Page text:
Please note that all guidance is currently under review and some may be out of date. We recommend that you also refer to more contemporaneous evidence in the interim.
Neonatal sepsis occurs in one to eight per 1,000 live births with the highest incidence occurring among infants of very low birthweight and gestation. Please note:
- It is mandatory to have a high index of suspicion for the possibility of sepsis, as well as a low threshold for commencing antibiotic treatment.
- While more babies are treated than are infected the consequences of untreated sepsis are devastating.
- Any baby who is unwell must be considered at risk of sepsis and appropriate antibiotics commenced as soon as possible after taking cultures.
- Inability to obtain cultures should not delay administration of antibiotics.
- In babies where antibiotics are commenced but who are otherwise well, consider care in the postnatal ward provided antibiotics can be provided and the baby be safely observed until sepsis can be ruled out.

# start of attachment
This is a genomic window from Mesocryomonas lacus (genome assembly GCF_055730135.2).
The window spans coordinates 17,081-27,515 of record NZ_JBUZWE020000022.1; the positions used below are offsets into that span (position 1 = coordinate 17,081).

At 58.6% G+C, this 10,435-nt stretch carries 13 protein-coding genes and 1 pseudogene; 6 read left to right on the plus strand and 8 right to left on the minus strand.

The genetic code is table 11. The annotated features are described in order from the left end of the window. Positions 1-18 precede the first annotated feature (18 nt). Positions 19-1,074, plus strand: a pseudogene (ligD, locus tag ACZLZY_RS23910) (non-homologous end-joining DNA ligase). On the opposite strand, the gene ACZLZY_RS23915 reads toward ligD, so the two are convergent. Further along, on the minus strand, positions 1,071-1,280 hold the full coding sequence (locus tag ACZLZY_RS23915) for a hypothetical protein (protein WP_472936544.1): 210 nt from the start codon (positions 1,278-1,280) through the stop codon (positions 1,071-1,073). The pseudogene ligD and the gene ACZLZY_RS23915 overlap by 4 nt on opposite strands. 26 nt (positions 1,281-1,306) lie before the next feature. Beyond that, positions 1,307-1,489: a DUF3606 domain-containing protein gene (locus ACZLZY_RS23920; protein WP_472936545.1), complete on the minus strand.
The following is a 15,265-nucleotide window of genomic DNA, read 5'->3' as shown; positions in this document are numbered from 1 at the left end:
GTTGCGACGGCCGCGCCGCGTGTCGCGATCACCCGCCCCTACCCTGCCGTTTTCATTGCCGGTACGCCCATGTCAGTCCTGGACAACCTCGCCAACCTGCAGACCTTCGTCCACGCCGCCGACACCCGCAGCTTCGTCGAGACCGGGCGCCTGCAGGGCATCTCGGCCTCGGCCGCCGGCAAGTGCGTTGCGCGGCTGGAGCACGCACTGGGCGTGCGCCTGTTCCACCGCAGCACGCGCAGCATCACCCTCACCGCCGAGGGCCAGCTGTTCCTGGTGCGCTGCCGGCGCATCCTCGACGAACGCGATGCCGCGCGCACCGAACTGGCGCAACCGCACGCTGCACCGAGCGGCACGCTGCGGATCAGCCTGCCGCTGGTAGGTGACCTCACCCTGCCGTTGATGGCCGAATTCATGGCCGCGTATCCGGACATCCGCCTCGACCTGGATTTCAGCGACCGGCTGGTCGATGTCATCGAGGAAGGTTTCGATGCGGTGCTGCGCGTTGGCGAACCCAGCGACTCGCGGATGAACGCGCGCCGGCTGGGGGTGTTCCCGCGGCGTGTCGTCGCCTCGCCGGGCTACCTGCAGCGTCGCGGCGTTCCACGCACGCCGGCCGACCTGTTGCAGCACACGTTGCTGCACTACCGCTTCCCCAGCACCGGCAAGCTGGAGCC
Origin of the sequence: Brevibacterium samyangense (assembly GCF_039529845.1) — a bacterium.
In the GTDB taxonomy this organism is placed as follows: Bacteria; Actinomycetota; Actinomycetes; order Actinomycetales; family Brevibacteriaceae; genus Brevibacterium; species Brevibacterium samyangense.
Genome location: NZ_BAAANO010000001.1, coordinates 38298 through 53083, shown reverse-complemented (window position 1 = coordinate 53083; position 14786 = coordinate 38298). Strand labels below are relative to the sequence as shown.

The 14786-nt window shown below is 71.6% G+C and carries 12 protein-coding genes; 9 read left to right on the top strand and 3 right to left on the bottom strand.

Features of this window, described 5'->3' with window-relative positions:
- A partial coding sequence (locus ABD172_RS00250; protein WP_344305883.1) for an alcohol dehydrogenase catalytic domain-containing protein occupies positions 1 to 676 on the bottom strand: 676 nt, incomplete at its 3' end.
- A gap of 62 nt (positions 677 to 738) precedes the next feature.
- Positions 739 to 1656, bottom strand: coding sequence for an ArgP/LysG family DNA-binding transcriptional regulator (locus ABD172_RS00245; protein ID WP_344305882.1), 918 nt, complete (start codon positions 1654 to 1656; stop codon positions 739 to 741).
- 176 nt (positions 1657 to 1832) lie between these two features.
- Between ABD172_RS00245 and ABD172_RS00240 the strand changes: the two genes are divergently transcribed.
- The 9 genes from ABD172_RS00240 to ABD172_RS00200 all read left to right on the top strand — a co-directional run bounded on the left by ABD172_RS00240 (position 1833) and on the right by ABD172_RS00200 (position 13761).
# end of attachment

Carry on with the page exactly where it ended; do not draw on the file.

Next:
Sepsis facts and causes
Early-onset sepsis (within the first 48 hours of life)
- Early onset sepsis often manifests with pneumonia and/or septicaemia.
- Incidence of sepsis in males and females is equal.
- There is a high risk of mortality (10-30 per cent).
- Sepsis at this time is predominantly due to organisms acquired from the birth canal.
- Occasionally intrapartum haematogenous spread occurs such as listeria.
- Over 80 per cent of cases are due to group B streptococcus (GBS) and Gram negative bacteria.
Late-onset sepsis (after the first 48 hours)
- organisms acquired either around the time of birth or in hospital, for example, coagulase-negative Staphylococcus during hospitalisation in the NICU
- male predominance
- infants < 1000 g are particularly at risk
- mortality rate approximately 5 per cent
- > 70 per cent due to coagulase-negative Staphylococcus and Staphylococcus aureus